United States of America v. Jeffrey Lynn Robinson, Appellant, 485 F.2d 1157 (3d Cir. 1973)Annotate this Case
Edward H. Weis, Defender Assn. of Philadelphia, Philadelphia, Pa., for appellant.
Robert E. J. Curran, U. S. Atty., Carmen C. Nasuti, Asst. U. S. Atty., Philadelphia, Pa., for appellee.
Before GIBBONS, ROSENN, and WEIS, Circuit Judges.
OPINION OF THE COURT
WEIS, Circuit Judge.
Appellant Robinson was indicted on two counts of failing to perform duties required by the Selective Service Act of 1967, 50 App. U.S.C. § 451 et seq. The first count alleges that he failed to keep his local board informed as to his current address; the second charges him with refusing to report for induction on November 6, 1968 and "continuing from day to day thereafter . . ."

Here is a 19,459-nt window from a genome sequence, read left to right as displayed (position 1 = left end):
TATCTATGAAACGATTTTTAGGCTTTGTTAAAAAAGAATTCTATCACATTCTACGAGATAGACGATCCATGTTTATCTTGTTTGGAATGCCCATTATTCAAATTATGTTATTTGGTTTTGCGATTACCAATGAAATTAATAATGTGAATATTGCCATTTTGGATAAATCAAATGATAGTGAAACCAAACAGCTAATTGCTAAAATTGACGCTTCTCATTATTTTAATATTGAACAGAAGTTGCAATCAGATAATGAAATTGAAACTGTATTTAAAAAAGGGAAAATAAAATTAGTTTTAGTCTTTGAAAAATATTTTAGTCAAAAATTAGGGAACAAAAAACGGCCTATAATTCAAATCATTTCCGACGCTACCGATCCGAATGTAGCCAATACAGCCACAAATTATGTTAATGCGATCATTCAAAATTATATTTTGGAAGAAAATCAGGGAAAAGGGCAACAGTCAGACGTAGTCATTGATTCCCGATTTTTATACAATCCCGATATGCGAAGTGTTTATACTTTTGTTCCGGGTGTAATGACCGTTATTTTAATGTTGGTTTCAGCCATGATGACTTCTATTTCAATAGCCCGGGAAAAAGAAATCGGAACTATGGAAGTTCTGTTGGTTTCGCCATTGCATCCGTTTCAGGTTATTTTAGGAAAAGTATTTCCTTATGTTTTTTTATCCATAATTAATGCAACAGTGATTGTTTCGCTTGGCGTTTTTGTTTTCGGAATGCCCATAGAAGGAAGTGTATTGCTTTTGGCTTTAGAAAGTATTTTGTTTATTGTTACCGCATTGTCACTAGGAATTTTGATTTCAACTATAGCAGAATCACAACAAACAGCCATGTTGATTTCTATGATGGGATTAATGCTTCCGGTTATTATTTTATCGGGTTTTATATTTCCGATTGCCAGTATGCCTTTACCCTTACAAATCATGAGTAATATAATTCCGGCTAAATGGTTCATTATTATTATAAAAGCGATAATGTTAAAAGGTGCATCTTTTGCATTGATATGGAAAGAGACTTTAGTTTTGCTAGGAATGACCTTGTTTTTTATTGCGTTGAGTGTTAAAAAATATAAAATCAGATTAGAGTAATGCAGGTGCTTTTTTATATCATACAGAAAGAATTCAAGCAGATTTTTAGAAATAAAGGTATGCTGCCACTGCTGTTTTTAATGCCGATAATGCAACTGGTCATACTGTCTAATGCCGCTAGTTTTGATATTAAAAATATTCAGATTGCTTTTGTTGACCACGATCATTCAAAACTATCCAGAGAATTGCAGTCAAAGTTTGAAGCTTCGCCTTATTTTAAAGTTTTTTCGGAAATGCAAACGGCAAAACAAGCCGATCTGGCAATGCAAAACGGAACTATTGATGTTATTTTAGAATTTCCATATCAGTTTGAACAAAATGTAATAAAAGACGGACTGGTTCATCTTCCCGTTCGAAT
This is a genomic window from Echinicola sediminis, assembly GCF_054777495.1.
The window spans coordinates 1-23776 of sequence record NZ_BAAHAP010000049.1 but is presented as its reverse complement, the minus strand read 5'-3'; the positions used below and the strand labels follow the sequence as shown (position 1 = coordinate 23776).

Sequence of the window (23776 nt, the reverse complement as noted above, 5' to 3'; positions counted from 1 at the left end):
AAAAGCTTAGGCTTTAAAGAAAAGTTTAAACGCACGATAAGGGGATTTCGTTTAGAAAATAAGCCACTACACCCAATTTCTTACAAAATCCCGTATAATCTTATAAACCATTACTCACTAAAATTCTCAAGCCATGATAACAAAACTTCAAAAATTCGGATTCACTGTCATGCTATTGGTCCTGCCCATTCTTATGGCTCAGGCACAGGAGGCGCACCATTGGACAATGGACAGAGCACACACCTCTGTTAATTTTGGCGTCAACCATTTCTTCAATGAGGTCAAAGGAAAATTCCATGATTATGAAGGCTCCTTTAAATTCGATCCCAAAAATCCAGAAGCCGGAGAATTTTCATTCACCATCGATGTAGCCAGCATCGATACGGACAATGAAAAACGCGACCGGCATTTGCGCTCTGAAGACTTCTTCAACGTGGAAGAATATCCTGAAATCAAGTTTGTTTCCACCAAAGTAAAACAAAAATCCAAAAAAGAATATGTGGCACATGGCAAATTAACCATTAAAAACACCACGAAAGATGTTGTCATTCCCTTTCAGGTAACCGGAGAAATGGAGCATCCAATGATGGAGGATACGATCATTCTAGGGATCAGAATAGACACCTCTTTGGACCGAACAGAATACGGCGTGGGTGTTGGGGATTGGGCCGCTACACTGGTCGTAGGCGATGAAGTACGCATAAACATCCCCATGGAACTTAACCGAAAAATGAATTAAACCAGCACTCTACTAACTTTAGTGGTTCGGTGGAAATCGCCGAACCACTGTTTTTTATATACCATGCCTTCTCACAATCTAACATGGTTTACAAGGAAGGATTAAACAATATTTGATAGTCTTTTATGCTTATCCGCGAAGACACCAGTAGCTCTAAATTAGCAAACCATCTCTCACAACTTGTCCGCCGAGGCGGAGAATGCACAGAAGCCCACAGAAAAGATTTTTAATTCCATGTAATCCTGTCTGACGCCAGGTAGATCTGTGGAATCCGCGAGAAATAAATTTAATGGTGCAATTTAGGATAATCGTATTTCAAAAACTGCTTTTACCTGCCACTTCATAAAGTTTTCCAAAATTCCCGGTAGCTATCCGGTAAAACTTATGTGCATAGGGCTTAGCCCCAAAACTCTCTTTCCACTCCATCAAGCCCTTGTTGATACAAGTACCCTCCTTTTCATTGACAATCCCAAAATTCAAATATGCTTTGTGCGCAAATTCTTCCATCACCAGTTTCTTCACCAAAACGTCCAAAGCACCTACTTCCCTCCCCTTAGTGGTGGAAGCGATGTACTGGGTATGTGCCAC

A jury returned verdicts of guilty on both counts and post trial motions for judgment of acquittal and for a new trial were denied.
On appeal Robinson contends:
1. With respect to both counts, that a new trial is required because the trial court refused to permit voir dire examination of the jury panel as to racial prejudice; and
a. a judgment of acquittal was required, or
b. that a new trial is required because of errors in the charge to the jury.
THE VOIR DIRE EXAMINATION
Robinson is black as were some of the key witnesses, both for prosecution and defense. Defense counsel asked that the jury panel be asked:
"Would you take into consideration a witnsess's race in determining his credibility?"
The trial judge denied the request, saying:
"You have little faith in our system. I'm not impressed."1